Architecture, Art Nouveau, Charles Rennie Mackintosh, Glasgow School of Art, Horta Museum, Réseau Art Nouveau Network, Restoration, The Conservation of Art Nouveau Interiors, The Lighthouse, The Willow Tea Rooms Trust
Some time ago I started a series of blogs about my trip to Glasgow where I attended the fascinating RANN conference The Conservation of Art Nouveau Interiors. I omitted to finish the series though. Too busy. But I don’t like loose ends. So I’ll continue my sequence now.
This third day of our conference took place at the Reid Building of the Glasgow School of Art. The Reid Building is located opposite the well-known Mackintosh Building that was severely damaged during the 2014 fire. And believe me, having to walk past that ravaged Mackintosh building stirred my emotions. What a saddening picture to look at.
- Welcome – Prof. Tom Inns (Director Glasgow School of Art)
- Introduction of the Réseau Art Nouveau Network – Breda Mihelic (Vice-President RANN, Director of the Urban Planning Institute of the Republic of Slovenia)
The Morning Session was chaired by Robyne Calvert (Mackintosh Research Fellow, GSA)
- Keynote Speech – Ranald MacInnes (Head of Special Projects, Historic Environment Scotland)
- Closer to Home: The Restoration of Leighton House Museum – Daniel Robbins (Senior Curator, Leighton House Museum)
- The Restoration of the Mansfield Traquair Centre – Elizabeth Cumming (Curator/Historian)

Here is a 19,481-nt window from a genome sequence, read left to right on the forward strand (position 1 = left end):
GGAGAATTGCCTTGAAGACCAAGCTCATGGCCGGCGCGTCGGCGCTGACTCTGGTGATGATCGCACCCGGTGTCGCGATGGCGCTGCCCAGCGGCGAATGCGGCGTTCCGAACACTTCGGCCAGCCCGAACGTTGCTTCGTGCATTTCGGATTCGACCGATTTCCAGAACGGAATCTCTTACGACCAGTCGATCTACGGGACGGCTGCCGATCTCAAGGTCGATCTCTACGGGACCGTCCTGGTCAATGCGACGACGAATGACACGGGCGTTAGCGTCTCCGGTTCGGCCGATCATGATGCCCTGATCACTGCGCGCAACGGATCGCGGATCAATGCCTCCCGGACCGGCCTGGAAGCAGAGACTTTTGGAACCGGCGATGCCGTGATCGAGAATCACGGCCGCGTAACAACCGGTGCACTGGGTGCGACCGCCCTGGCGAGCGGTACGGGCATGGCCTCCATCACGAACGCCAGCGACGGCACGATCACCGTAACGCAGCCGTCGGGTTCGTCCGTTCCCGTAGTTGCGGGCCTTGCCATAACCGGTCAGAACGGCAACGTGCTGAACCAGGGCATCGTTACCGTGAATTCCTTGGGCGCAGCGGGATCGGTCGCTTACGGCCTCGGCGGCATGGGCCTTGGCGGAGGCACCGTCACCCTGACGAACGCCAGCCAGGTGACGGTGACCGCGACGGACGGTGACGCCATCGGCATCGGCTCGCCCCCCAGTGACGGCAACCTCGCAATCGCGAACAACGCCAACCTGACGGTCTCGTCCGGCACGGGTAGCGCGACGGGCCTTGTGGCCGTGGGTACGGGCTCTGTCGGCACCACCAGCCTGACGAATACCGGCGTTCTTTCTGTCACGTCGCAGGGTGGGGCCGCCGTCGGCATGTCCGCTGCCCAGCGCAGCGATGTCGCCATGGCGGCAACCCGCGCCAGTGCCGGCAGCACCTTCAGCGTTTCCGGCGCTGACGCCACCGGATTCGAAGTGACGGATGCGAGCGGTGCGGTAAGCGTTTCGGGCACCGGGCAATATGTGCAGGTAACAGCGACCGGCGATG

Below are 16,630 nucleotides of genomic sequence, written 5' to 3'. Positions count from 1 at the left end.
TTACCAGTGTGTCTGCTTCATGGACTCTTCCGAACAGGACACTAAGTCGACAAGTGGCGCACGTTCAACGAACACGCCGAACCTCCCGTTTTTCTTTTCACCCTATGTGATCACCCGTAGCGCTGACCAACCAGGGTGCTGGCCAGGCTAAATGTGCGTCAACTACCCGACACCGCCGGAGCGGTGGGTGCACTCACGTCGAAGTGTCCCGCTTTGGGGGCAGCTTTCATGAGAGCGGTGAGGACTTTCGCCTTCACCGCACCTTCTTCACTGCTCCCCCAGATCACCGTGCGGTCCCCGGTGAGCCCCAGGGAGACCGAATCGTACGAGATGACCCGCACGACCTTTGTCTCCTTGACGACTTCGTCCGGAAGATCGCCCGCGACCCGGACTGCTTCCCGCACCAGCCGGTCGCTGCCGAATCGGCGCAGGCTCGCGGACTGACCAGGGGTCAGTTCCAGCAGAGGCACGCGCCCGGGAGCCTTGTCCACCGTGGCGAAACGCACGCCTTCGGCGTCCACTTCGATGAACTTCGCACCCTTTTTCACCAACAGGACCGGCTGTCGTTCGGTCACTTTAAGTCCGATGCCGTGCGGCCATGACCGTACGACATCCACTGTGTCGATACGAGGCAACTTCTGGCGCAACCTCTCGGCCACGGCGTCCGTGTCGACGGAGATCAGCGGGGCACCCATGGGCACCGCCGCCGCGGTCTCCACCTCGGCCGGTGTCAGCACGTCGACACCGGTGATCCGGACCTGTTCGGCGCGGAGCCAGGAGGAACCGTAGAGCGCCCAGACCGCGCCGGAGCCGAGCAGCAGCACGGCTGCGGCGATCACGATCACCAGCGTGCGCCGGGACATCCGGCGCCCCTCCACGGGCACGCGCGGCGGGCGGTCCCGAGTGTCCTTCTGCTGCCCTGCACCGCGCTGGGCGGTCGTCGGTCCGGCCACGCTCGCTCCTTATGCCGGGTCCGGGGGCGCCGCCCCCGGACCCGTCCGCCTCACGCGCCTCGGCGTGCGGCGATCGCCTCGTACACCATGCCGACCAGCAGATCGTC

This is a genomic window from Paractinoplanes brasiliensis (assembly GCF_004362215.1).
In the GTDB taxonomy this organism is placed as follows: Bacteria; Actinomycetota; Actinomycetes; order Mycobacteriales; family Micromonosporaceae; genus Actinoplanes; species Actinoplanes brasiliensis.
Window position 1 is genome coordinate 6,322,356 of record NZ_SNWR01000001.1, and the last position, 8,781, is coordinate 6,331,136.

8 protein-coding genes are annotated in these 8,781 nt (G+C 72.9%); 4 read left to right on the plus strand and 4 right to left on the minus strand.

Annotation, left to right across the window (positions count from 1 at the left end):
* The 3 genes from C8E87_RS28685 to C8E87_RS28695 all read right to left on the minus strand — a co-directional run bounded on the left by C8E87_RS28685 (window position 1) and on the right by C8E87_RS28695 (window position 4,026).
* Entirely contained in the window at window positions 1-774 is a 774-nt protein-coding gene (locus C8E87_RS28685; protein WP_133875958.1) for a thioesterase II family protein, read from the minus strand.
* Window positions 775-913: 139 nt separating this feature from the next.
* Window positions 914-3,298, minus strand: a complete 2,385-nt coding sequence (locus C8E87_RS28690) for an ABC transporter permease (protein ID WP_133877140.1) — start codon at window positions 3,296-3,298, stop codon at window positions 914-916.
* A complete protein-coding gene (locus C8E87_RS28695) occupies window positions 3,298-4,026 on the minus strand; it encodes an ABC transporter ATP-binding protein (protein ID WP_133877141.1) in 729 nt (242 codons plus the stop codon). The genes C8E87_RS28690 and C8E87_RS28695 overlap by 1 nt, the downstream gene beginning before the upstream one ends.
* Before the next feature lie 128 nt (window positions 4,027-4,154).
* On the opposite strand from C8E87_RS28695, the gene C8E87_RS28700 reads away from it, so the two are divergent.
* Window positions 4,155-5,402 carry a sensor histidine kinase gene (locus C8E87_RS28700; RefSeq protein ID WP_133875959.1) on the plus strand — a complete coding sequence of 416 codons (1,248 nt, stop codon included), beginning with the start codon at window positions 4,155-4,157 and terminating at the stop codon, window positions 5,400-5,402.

- Conservation and restoration decisions at the Willow Tea Rooms and Queens Cross Church – John Sanders (Partner at Simpson & Brown Architects)
- Panel/audience discussion “Authenticity in Historic Interior Conservation”
The Afternoon Session was chaired by Peter Trowles (Mackintosh Curator, GSA)
- Horta Museum Brussels Belgium: conservation of the interior of the former house and studio of architect Victor Horta – Barbara Van Der Wee (Architect, Brussels)
- Historic interiors in the Art Nouveau architecture in Lombardia – Dr. Sonia Pistidda (Politecnico di Milano)
- Restore or restart: questions of the reconstruction of three private interiors – Zsuzsa Margittai (Museum of Applied Arts, Budapest)
- Panel Discussion & Closing remarks
As you can guess from the above program, the conference took all day. I’ll therefore stick to the most interesting issue that was addressed by each of the above speakers.
As it turned out all these accomplished experts struggle with the same problem: the buildings they are restoring have been subject to changes over the past 100 years. And to which phase do you then restore? To phase 1, when the building was just completed? Or to a 2nd phase, when alterations were made by the original architect? Or, like in the case of the GSA Library, to the last phase before the fire?
John Sanders advised to find a balance between restoring back to original, and if necessary, replacing. To determine the original situation of the Willow Tea Rooms, his team researched for instance descriptions in old publications to colour-in original photo’s. Barbara Van Der Wee explained that her team, when restoring the Horta House, decided to restore back to the phase when the house was most harmonious, between 1909 and 1911. Things that had been added after 1911, like the garage, would not be restored back. And Sonia Pistidda added that sometimes you have to find a balance between conservation and usability.